Late in December, an earthquake rumbled beneath southern Taiwan, damaging undersea cables and temporarily disrupting communications throughout Asia.
Across the Formosa Strait at the Chinese earthquake bureau in Nanning, researchers announced that they had observed "erratic behavior" in snakes prior to the temblor. The observations fit nicely into their hypothesis that snakes - and possibly many other animals - are able to sense impending quakes up to five days before they happen.
Unfortunately for humans, who seem to lack this particular power of perception and prognostication, the Chinese researchers reported their snake observations two days after the Dec. 26 Taiwan quake.
The ability to predict earthquakes is obviously a good thing. Or would be, if it were possible. It might not be. The variables involved are so numerous, so great and so often incomprehensible that it's unlikely that science will ever get beyond a kind of best-guess pattern of probability. It may be small comfort to know that a major Southern California temblor occurs along the San Andreas fault every 150 years or so (the last time was 1857), but that might be as good as it gets.
Still, people persist in claiming to know more than they do.
In China, earthquake prediction research rests substantially upon the notion that earthquakes are generally presaged by foreshocks, changes in ground-water levels and strange animal behaviors.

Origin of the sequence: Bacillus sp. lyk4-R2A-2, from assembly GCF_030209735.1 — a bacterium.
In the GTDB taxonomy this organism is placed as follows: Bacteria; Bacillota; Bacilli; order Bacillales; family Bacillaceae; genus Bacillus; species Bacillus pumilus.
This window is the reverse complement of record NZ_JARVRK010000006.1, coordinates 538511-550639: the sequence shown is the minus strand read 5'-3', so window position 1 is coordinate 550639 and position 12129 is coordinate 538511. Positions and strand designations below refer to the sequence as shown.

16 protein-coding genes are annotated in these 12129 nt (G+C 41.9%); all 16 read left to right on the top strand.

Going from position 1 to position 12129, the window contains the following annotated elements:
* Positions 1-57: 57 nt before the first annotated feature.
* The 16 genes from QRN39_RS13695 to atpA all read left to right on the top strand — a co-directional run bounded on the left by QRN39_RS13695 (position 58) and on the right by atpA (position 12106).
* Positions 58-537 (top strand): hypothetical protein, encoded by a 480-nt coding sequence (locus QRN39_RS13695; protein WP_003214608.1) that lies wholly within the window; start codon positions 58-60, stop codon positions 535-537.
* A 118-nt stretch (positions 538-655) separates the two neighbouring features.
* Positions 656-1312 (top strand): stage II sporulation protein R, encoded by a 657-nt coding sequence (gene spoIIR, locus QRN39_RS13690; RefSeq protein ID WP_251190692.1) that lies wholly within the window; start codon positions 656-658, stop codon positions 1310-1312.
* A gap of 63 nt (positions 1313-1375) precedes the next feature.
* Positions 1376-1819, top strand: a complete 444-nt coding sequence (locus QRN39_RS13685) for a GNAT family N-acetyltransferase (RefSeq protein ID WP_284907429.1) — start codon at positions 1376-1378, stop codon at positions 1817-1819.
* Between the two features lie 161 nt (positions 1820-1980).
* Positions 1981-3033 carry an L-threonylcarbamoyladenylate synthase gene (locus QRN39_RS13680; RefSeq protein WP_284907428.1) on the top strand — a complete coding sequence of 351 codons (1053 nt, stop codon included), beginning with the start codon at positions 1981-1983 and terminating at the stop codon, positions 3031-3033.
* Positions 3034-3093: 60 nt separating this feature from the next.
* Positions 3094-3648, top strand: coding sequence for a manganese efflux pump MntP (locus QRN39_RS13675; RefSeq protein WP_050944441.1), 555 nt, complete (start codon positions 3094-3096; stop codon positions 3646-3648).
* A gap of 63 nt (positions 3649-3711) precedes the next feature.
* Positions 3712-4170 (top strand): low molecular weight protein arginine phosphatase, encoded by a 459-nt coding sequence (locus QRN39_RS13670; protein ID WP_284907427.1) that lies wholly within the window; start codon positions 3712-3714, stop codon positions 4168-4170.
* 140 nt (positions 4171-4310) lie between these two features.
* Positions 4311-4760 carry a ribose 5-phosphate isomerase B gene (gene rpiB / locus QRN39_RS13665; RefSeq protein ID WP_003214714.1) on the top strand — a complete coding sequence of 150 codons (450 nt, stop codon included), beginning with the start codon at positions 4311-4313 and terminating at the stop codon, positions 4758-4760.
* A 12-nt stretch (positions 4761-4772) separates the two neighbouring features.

In 1975, the China State Seismological Bureau successfully predicted the Feb. 4 Haicheng temblor (magnitude 7.3), ordering the evacuation of 1 million people the day before the earthquake.
The next year, however, it failed to predict the July 28 Tangshan quake (magnitude 7.8), which killed at least 242,419 people.
More recently, Vladimir Keilis-Borok, a geophysicist at the University of California Los Angeles, and colleagues predicted a moderate quake would strike within a 12,000-square-mile area of Southern California in September 2004.
They put the odds at 50-50.
Myths abound about quakes and their predictive signs.
Unlike humans, some animals are able to detect the ultrasonic P-waves that precede a quake's more destructive, ground-contorting S-waves. But the reality is that the evidence showing animals can detect quakes before they hit is scant and inconsistent. Very often, they seem as surprised as the rest of us.
Despite the popular mythology, big earthquakes don't invariably occur in the morning. The 1940 Imperial Valley quake, for example, occurred at 9:36 p.m.; the 1989 Loma Prieta temblor at 5:02 p.m. Both were major temblors.
Likewise, there's no such thing as "earthquake weather." Earthquakes take place miles below the surface, far beyond the influence of temperature, wind and relative humidity.
For an earthquake prediction to be truly useful, it must contain key elements. It must identify the specific area to be affected within a specified period of time. It must accurately estimate the magnitude of the seismic event. It must fare reasonably against random chance. It must be based upon sound science.
So far, that hasn't happened. Earthquake prognosticators are generally vague about the details of their predictions - with good reason. But for those who want to know, who need to know, here's my earthquake prediction: This week, there will be a magnitude 6 quake somewhere in the world. And today, somewhere in California, there will be a magnitude 3 quake.
I know this because these things happen every week, every day.